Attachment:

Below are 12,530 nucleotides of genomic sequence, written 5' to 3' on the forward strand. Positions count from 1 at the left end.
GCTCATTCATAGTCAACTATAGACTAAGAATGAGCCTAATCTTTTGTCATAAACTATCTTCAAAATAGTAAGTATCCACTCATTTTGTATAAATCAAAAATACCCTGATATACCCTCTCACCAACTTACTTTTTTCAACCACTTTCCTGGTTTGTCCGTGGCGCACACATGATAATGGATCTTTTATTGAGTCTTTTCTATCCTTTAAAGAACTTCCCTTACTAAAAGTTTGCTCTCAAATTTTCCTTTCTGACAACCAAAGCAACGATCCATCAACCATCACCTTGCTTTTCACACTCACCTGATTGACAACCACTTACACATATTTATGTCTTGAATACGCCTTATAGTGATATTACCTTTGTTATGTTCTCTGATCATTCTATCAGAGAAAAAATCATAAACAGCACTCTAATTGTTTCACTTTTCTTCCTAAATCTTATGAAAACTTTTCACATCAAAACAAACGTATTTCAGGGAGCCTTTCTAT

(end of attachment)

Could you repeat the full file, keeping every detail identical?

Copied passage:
Below are 12,530 nucleotides of genomic sequence, written 5' to 3' on the forward strand. Positions count from 1 at the left end.
GCTCATTCATAGTCAACTATAGACTAAGAATGAGCCTAATCTTTTGTCATAAACTATCTTCAAAATAGTAAGTATCCACTCATTTTGTATAAATCAAAAATACCCTGATATACCCTCTCACCAACTTACTTTTTTCAACCACTTTCCTGGTTTGTCCGTGGCGCACACATGATAATGGATCTTTTATTGAGTCTTTTCTATCCTTTAAAGAACTTCCCTTACTAAAAGTTTGCTCTCAAATTTTCCTTTCTGACAACCAAAGCAACGATCCATCAACCATCACCTTGCTTTTCACACTCACCTGATTGACAACCACTTACACATATTTATGTCTTGAATACGCCTTATAGTGATATTACCTTTGTTATGTTCTCTGATCATTCTATCAGAGAAAAAATCATAAACAGCACTCTAATTGTTTCACTTTTCTTCCTAAATCTTATGAAAACTTTTCACATCAAAACAAACGTATTTCAGGGAGCCTTTCTAT